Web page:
A late medieval fireplace and mantel, sans stockings, of the type unknown at the time of the real St. Nicholas, bishop of Myra.

But anyway, in the development of the legend of St. Nicholas, Clement Clarke Moore’s poem was a turning point. When Moore first published “A Visit from St. Nicholas” in the Troy, New York Sentinel, in 1823, St. Nicholas was known primarily as a legendary figure whom the Dutch had imported; indeed, the first Dutch ship to travel to the New World, the Goede Vrouw, in 1621, had St. Nicholas as its figurehead.

In 1806 Washington Irving described the legends of St. Nick as they appeared among the Dutch in New Amsterdam (later to be renamed New York):

“…in the sylvan days of New Amsterdam, the good St. Nicholas would often make his appearance in his beloved city of a holiday afternoon, riding jollily among the tree tops or over the roofs of the houses, now and then drawing forth magnificent presents from his breeches pockets and dropping them down the chimneys of his favorites. Whereas, in these degenerate days of iron and brass he never shows us the light of his countenance nor ever visits us, save one night in the year; when he rattles down the chimneys of the descendants of the patriarchs, confining his presents merely to the children in token of the degeneracy of the parents.”

A tiny St. Nicholas by Thomas Nast.

A tiny St. Nicholas by Thomas Nast.

From this description it’s not clear what St. Nicholas is riding, but in a later description Irving mentions that he has a wagon (spelled waggon). Irving concocts a vision of the founding of New Amsterdam, dreamed by a character named Olaffe Van Kortlandt:

“And the sage Olaffe dreamed a dream – and lo, the good St. Nicholas came riding over the tops of the trees in that self same waggon wherein he brings his yearly presents to children; and he came and descended hard by where the heroes of Communipaw had made their late repast. And the shrewd Van Kortlandt knew him by his broad hat, his long pipe, and the resemblance which he bore to the bow of the Goede Vrouw. And he lit his pipe by the fire, and sat himself down and smoked; and as he smoked, the smoke from his pipe ascended into the air, and spread like a cloud over head. And the sage Olaffe bethought him, and he hastened and climbed up to the top of one of the tallest trees, and saw that the smoke spread over a great extent of country – and as he considered it more attentively, he fancied that the great volume of smoke assumed a variety of marvellous forms, where in dim obscurity he saw shadowed out palaces and domes and lofty spires, all which lasted but a moment and then faded away, until the whole rolled off, and nothing but the green woods were left. And when St. Nicholas had smoked his pipe, he twisted it in his hatband, and laying his finger beside his nose, gave the astonished Van Kortlandt a very significant look; then mounting his waggon, he returned over the tree tops and disappeared.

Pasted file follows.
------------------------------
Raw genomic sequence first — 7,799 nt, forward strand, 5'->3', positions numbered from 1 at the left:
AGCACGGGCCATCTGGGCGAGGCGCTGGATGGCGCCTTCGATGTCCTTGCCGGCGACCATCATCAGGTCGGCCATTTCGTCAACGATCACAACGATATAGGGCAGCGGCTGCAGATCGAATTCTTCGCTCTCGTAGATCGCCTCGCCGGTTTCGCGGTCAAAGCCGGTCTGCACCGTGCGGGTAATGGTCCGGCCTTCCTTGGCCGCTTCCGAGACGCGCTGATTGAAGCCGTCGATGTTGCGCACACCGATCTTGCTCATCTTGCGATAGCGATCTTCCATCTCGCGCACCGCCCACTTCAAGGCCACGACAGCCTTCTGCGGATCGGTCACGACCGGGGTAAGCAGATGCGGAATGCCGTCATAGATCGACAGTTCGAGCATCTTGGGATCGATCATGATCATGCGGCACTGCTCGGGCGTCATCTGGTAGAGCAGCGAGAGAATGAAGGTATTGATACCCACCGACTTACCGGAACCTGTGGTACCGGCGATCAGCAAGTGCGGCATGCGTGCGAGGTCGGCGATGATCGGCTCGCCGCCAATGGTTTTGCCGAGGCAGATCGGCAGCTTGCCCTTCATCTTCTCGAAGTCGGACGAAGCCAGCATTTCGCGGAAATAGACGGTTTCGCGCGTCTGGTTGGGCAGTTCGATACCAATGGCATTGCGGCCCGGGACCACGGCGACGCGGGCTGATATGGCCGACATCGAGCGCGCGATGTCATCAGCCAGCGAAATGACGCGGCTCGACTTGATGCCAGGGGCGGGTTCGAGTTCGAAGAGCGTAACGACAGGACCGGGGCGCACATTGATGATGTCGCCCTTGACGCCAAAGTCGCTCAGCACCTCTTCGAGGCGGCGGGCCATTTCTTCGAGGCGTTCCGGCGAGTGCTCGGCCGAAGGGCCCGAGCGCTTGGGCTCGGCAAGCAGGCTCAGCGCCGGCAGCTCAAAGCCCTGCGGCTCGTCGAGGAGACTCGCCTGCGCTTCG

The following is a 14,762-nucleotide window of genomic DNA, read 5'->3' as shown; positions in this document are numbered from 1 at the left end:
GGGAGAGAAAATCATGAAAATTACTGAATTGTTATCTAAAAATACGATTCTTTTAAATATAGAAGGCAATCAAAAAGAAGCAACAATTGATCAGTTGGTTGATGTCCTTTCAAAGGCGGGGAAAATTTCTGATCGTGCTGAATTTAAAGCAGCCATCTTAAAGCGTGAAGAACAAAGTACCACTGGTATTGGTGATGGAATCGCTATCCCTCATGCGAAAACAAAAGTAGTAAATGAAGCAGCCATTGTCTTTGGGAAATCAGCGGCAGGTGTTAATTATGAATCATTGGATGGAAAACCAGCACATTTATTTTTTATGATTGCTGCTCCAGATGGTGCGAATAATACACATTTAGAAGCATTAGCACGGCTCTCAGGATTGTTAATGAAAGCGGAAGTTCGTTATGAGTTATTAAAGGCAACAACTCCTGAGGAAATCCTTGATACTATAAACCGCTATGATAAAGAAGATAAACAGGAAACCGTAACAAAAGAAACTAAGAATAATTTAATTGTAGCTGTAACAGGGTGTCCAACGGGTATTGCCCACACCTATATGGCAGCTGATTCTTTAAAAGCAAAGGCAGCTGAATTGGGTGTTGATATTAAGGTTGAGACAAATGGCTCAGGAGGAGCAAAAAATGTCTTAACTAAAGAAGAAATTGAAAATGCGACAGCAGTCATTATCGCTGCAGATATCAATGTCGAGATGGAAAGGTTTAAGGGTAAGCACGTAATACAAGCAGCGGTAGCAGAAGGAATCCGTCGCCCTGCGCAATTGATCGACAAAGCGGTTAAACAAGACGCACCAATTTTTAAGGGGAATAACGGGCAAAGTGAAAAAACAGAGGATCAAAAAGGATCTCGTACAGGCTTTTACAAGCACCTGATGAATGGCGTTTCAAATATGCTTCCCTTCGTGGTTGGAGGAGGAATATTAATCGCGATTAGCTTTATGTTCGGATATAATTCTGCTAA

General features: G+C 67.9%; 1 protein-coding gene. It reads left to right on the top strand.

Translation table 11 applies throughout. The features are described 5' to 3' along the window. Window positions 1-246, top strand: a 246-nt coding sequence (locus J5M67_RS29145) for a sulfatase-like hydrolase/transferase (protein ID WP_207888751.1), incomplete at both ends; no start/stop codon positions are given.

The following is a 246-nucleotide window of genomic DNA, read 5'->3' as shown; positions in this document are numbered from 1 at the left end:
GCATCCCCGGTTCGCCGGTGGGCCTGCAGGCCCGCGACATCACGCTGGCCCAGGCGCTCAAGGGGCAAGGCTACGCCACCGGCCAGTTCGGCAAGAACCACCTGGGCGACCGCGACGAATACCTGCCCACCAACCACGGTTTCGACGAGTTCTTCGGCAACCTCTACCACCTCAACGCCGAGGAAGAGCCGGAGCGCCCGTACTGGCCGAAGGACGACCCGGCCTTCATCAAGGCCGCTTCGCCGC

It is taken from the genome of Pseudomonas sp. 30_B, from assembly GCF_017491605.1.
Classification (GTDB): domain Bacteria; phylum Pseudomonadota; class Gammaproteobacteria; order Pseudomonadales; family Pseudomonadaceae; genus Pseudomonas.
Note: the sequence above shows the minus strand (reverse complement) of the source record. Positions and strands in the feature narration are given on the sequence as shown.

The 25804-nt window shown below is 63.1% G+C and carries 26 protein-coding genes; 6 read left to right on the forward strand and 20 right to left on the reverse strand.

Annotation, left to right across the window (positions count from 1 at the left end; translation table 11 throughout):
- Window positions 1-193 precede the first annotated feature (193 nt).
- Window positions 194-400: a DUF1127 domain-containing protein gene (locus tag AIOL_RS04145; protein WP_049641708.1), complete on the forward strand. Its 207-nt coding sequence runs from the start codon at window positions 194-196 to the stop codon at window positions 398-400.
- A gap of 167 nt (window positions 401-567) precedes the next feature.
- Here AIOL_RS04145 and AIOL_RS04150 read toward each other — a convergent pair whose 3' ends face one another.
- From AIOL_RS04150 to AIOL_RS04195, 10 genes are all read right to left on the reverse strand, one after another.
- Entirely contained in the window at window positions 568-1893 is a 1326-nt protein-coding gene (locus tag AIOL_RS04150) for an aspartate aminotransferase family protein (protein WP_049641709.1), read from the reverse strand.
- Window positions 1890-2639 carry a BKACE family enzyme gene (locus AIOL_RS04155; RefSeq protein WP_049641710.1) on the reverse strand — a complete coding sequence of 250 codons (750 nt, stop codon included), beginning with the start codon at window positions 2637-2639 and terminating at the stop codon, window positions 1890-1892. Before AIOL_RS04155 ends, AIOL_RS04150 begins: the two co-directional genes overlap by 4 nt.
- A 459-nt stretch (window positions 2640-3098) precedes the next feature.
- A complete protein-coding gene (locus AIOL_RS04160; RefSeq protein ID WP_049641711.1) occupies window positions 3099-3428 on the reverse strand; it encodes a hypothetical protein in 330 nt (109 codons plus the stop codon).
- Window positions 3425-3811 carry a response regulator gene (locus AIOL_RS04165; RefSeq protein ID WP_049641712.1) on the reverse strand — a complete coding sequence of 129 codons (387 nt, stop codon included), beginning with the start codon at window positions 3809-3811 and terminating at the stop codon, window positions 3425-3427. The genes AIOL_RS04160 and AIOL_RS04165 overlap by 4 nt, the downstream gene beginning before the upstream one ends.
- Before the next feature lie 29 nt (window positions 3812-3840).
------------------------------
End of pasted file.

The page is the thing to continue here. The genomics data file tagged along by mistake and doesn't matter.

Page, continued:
“And Van Kortlandt awoke from his sleep greatly instructed, and he aroused his companions, and related to them his dream; and interpreted it, that it was the will of St Nicholas that they should settle down and build the city here: and that the smoke of the pipe was a type how vast should be the extent of the city; inasmuch as the volumes of its smoke should spread over a wide extent of country.”

Quod Erat Demonstrandum

Quod Erat Demonstrandum

This origin-story of New Amsterdam faded from legend, but the phrase “laying his finger beside his nose” has seized the attention of scholars, who are naturally reminded of the lines from “The Night Before Christmas”:

…He spoke not a word, but went straight to his work,
And filled all the stockings; then turned with a jerk,
And laying his finger aside of his nose,
And giving a nod, up the chimney he rose…

Notice, though, that whereas Irving’s St. Nicholas seems to be using that finger to glower at Van Kortlandt about founding a city, Moore’s St. Nicholas is using some kind of magical rising-up-the-chimney nose-finger device. Irving’s St. Nicholas is the imposing, adult, mythological St. Nicholas; Moore’s St. Nicholas is the child-oriented, magical, miniature St. Nicholas.   Where the Romans had their household gods, the lares and penates; where the British had pixies and the Swedes had tomtes, the Americans had St. Nicholas. Like the other supernatural beings, his ultimate home was in the unreachable wilderness; but like the little household sprites, he’s also a domestic character, coming all the way into the home — no longer throwing things in through the window or down the chimney, no more intimidating than a “pedlar just opening his pack.”

Yep, tiny.

Yep, tiny.

So how did St. Nicholas — or Santa Claus, as he had come to be known — get big again? It seems to have happened in the early years of the twentieth century, which is just when memories of the sprites and pixies and all the little folk were fading.   Brownies were popular in the 1920s (and had a baked good named after them!), but then they too faded from memory. And adults were impersonating Santa, and adults were adult-sized. So we not only lost the idea of Santa as a miniature being, but we lost the idea of all miniature beings as our domestic companions. Santa is the only one of that great legion of miniature domestic beings to have survived modern America, almost as if he really did come across the Atlantic as the figurehead of the Goede Vrouw. And even if we’ve forgotten how small he’s suposed to be, we still leave him milk, just as we used to do for so many other little folk, as a token of our thanks.